This Sunday, May 29 is the International Day of United Nations Peacekeepers. Never heard of it? It’s the day that recognizes and celebrates all those who have taken part in UN peacekeeping operations led by the Department of Peacekeeping Operations (DPKO). Never heard of that? Well, it’s a department of the United Nations that is committed to maintaining international peace and security. It leads operations in countries of conflict to resolve that conflict and create a state of lasting peace.
In its 60 years of existence, UN Peacekeeping has implemented over fifty successfulinternational peace operations in dozens of countries, not including the fifteen projects that are currently in progress. Simply put, UN Peacekeepers know what they’re doing and – considering the success they’ve had – they’re clearly doing something right. They have also won the Nobel Peace Prize.
Staying true to the three basic principles of peacekeeping (consent of the parties, impartiality, and the non-use of force), UN Peacekeepers develop a specific strategy and budget for each operation. This allows for the highest chance of a successful operation that ends in lasting peace for the country – and consequently the world.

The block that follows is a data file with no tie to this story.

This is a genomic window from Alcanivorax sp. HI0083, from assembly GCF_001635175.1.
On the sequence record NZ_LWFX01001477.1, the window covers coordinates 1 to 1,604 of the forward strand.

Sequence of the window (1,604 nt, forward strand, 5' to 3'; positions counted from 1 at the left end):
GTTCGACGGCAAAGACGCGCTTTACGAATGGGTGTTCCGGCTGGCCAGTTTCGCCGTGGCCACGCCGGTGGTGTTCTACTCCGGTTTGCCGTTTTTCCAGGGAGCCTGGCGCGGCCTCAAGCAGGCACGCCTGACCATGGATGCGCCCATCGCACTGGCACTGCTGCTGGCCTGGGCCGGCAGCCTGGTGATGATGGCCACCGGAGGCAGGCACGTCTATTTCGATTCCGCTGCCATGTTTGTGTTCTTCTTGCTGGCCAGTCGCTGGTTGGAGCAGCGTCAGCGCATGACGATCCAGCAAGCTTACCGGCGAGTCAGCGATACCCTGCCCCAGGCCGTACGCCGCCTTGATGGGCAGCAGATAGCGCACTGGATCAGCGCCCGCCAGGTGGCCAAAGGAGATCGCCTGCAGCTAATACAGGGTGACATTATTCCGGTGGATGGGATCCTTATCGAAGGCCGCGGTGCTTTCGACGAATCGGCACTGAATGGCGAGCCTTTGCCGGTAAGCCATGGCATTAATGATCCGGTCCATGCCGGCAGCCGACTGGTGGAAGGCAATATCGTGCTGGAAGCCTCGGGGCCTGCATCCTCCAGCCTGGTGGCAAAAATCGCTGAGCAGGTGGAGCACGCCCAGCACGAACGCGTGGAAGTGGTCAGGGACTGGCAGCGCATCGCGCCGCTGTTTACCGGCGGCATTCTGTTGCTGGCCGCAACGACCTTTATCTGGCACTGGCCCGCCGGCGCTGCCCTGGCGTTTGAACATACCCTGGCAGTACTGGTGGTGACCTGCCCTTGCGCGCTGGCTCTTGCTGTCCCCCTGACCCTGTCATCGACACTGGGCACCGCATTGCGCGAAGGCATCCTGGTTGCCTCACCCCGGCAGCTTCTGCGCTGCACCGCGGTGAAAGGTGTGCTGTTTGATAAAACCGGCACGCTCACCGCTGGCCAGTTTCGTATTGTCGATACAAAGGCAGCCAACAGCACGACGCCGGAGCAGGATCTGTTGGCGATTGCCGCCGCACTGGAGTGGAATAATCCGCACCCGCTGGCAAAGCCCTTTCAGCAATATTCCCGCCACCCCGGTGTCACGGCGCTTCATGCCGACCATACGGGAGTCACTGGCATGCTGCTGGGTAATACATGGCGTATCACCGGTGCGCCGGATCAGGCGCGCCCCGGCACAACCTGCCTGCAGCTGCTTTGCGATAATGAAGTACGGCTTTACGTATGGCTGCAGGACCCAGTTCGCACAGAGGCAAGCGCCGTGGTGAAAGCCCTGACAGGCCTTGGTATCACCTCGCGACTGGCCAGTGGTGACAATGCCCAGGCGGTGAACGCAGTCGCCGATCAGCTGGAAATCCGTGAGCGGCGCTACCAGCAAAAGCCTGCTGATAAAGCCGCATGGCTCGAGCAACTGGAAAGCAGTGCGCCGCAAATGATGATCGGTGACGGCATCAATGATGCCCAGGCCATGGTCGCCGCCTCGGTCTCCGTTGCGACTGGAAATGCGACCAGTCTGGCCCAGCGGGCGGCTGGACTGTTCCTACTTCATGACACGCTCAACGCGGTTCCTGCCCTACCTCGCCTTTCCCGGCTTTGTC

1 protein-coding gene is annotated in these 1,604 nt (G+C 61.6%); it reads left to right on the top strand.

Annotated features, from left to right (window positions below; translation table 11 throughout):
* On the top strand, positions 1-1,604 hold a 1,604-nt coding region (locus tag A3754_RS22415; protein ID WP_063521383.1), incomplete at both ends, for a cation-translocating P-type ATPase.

There’s certainly a lot to celebrate this Sunday, as peacekeeping is no simple task. In order for peace building to work, there needs to be the perfect combination of idealism, to maintain hope that peace can be achieved, and realism, to understand the challenges that get in the way. In a word filled with hate, violence, and warfare, it takes a lot of heart to believe in the possibility of peace. It takes even greater time, dedication, and hard work to create a realistic plan that can be both successful and effective.
So this Sunday, take a moment to appreciate the wonderful yet extremely difficult work that UN Peacekeepers do. Honor the 2,900 people who have died in these efforts, and support the 120,000+ people who are currently participating in operations. Not only can we learn something from the peace building strategies and accomplishments of UN Peacekeeping, but we can also be inspired by their hope for a more peaceful globe.
Do you believe that global peace can be achieved? Do you know any other organizations that have similar goals to UN Peacekeepers? Let us know what other organizations are working hard to achieve peace!Rebecca Birnbaum is a Program and Research Intern with the SISGI Group focusing on nonviolent conflict resolution, nonprofit management, and sustainable development. She is a senior at the University of Michigan, where she studies Anthropology, Political Science, and Peace and Social Justice. To learn more about the SISGI Group visit www.sisgigroup.org.